On Beauty and Being Just

Elaine Scarry’s On Beauty and Being Just is one of the strangest books I have ever read; certainly the oddest I’ve ever encountered that was written by a literary scholar. (Scarry holds an endowed chair in Aesthetics at Harvard; she is the author also of The Body in Pain, which at its best is a powerful and provocative book).

I read On Beauty and Being Just because I am interested in aesthetic theory, and particularly in the revival of interest in the notion of beauty in the last decade or so, after a century during which it was pretty much disparaged (modernism either preferred the sublime to the beautiful, or disparaged beauty as being an atemporal and apolitical ideal). In my own work, I have been trying to look at how Kant’s theory of Beauty is really a theory of singularity, how this resonates with certain themes in the work of such more recent philosophers as Whitehead and Deleuze, and how this way of looking at beauty can illuminate the phenomena of consumerism and commodity fetishism in our current cultural moment of frantic sampling and recombination, and of networked, informational capitalism, (what Virginia Postrel calls the “Age of Aesthetics”). I have also been concerned to distinguish what I am saying about the beautiful from the (unfortunately all-too-prevalent) neocon argument that seeks to invoke Beauty as an alibi to dehistoricize and depoliticize art (to emphasize its supposed atemporal absoluteness and High Quality, and to deny precisely the singularity, contingency, and evanescence that I find in Kant’s discussion of Beauty).

Scarry writes her book as a defense of beauty, and a protest against “the banishing of beauty from the humanities in the last two decades” as a result of “a set of political complaints against it” (57). Yet she is certainly no neocon. She strives rather to align beauty with a liberal (Rawlsian) account of justice, something that no “high standards,” anti-“political correctness” neocon would ever do. At the same time, far from preaching the “virtue” to be found in the canonical Western tradition (as neocons like Allan Bloom and William Bennett do), Scarry comes off rather as an enthusiastic, sensitive, and slightly deranged aesthete, positively gushing over the sheer loveliness of Homer and Dante and Matisse (as well as palm trees and flowers and the sky at sunset). All this is rather wonderful, because it is so ungrounded and unlikely and (above all) unmodern. Despite one relatively long passage about the Matisse prints on her walls, Scarry basically writes as if the twentieth century had never happened. I must confess to being rather charmed by this; there are so many academic critics who pretend to be oh-so-informed and up-to-date, but whose conceptual categories nonetheless fail to reckon in any way with the immense scientific, technological, and socio-economic changes of the last one hundred or so years, that it’s a relief to find someone like Scarry who is so utterly frank and straightforward about her untimeliness. Unlike nearly every other academic critic whose work I have read, Scarry is utterly unconcerned by the possibility that she will be judged naive; as a result, she’s free from the all-too-frequent academic vice of disguising simplemindedness behind long sentences and fussiness about methodology.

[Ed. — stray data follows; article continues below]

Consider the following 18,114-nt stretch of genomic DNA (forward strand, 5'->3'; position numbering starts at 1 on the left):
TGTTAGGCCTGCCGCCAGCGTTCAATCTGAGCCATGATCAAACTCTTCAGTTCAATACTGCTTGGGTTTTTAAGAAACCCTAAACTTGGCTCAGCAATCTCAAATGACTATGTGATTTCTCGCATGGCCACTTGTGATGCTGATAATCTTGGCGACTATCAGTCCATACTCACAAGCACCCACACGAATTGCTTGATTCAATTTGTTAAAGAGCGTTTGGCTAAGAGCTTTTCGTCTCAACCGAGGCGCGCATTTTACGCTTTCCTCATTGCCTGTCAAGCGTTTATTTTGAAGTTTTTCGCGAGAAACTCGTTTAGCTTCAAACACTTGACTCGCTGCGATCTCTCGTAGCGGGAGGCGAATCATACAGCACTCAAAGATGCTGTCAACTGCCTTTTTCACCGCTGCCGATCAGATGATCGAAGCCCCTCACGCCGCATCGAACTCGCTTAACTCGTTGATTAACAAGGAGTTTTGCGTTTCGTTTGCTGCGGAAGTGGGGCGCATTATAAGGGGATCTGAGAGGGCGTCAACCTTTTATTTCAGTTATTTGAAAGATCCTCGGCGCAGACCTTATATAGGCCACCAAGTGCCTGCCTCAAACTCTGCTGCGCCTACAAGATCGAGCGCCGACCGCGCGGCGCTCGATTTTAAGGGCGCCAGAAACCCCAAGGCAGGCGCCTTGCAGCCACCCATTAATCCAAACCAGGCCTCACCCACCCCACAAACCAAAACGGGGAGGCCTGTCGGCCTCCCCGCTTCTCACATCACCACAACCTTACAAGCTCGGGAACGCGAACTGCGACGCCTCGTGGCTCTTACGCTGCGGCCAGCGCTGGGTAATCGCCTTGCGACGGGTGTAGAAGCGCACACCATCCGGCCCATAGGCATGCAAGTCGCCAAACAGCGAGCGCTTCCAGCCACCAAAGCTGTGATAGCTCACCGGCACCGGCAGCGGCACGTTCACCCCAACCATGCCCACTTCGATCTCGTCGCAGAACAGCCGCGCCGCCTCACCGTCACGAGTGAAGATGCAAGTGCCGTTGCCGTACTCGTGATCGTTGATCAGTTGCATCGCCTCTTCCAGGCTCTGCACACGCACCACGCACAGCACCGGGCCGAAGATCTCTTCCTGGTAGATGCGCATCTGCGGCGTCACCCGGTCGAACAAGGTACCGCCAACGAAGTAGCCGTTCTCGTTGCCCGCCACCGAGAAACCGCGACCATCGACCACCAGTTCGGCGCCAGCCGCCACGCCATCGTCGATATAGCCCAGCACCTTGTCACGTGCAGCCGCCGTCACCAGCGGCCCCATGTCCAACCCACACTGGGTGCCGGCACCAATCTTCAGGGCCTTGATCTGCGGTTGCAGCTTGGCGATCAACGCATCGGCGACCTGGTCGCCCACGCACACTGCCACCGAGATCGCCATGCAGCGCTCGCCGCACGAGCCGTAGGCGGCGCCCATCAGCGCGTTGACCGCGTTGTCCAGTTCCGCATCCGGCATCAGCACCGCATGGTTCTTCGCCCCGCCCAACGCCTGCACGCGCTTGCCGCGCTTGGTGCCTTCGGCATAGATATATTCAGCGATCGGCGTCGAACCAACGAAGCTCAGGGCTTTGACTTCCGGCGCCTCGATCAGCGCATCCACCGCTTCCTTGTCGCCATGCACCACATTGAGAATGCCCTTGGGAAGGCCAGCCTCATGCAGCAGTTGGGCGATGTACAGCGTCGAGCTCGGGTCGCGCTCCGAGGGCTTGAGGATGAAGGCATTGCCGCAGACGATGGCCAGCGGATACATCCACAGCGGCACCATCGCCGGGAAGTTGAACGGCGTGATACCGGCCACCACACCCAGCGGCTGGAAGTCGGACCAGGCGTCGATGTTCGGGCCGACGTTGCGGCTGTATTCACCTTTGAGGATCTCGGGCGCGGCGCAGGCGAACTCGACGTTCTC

Where does that leave me, as a reader of On Beauty and Being Just? I cannot say that I found the book to be intellectually stimulating or useful to me in any way whatsoever — but in matters of beauty, perhaps usefulness is beside the point. Nor do I wish to bash the book for its incoherences of logic and argument — something that is all too easy to do (as Denis Dutton does, for instance, from something of a neocon perspective).

Rather, I would praise the book (though Scarry might not appreciate the praise) for its sheer otherness. On Beauty and Being Just seems to be written by someone from another planet, or better from an alternate universe, a Bizarro World whose subtle yet profound difference from ours is the result of some quantum bifurcation. Scarry appeals repeatedly to common sense: or more precisely to psychological observations that she assumes her readers will share with her. Yet in every case the observation is one that is not only counter-intuitive, but so odd as to be unreconcilable with any known human psychology.

For example, Scarry writes: “It seems a strange feature of intellectual life that if you question people — ‘What is an instance of an intellectual error you have made in your life?’ — no answer seems to come readily to mind. Somewhat better luck is achieved if you ask people (friends, students) to describe an error they have made about beauty” (11). Now, I have never met a single person about whom this statement might even possibly be true (though, admittedly, I have never met Scarry herself). But Scarry goes on to derive from this observation the most broad and astonishing consequences. What’s more, the blithe tone of Scarry’s prose suggests an utter unawareness that anyone might not find her formulations as self-evident as she does. (It reminds me of the beginning of a Jane Austen novel — “It is a truth universally acknowledged, that a single man in possession of a good fortune must be in want of a wife” — only where Austen ironically deconstructs the seemingly obvious sentiment with which she begins, Scarry conversely treats her own unusual assertions as if they were transparently obvious to everyone).

I can only conclude that Scarry does indeed live in the world she describes, a world I find utterly unrecognizable. And I find the report she sends back from this world to be strangely beautiful, even though I cannot say it is a place that I myself would want to inhabit.

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